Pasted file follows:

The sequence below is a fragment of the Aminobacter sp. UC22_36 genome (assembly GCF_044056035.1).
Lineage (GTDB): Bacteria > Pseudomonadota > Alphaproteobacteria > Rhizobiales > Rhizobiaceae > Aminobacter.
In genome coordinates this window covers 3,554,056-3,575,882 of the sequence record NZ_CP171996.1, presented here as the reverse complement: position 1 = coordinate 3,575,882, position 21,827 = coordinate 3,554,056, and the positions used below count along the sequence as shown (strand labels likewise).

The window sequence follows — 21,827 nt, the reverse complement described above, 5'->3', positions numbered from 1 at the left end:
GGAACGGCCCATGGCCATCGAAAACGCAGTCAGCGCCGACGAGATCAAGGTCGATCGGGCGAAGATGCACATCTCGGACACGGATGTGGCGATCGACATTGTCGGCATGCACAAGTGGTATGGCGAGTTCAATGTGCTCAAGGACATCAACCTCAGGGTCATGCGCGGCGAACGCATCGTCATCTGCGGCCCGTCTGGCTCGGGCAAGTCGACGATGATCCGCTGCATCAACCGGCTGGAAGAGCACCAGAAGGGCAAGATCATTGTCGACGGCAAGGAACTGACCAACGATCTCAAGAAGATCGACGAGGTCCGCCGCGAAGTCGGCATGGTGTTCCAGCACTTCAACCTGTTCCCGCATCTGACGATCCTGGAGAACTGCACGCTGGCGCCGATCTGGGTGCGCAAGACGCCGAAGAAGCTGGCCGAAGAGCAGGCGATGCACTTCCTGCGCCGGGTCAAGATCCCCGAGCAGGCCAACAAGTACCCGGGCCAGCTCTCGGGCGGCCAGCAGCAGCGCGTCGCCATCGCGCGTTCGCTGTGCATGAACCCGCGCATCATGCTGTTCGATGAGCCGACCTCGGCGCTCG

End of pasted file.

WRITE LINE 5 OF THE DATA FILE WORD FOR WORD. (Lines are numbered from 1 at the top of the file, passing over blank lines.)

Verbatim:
GGAACGGCCCATGGCCATCGAAAACGCAGTCAGCGCCGACGAGATCAAGGTCGATCGGGCGAAGATGCACATCTCGGACACGGATGTGGCGATCGACATTGTCGGCATGCACAAGTGGTATGGCGAGTTCAATGTGCTCAAGGACATCAACCTCAGGGTCATGCGCGGCGAACGCATCGTCATCTGCGGCCCGTCTGGCTCGGGCAAGTCGACGATGATCCGCTGCATCAACCGGCTGGAAGAGCACCAGAAGGGCAAGATCATTGTCGACGGCAAGGAACTGACCAACGATCTCAAGAAGATCGACGAGGTCCGCCGCGAAGTCGGCATGGTGTTCCAGCACTTCAACCTGTTCCCGCATCTGACGATCCTGGAGAACTGCACGCTGGCGCCGATCTGGGTGCGCAAGACGCCGAAGAAGCTGGCCGAAGAGCAGGCGATGCACTTCCTGCGCCGGGTCAAGATCCCCGAGCAGGCCAACAAGTACCCGGGCCAGCTCTCGGGCGGCCAGCAGCAGCGCGTCGCCATCGCGCGTTCGCTGTGCATGAACCCGCGCATCATGCTGTTCGATGAGCCGACCTCGGCGCTCG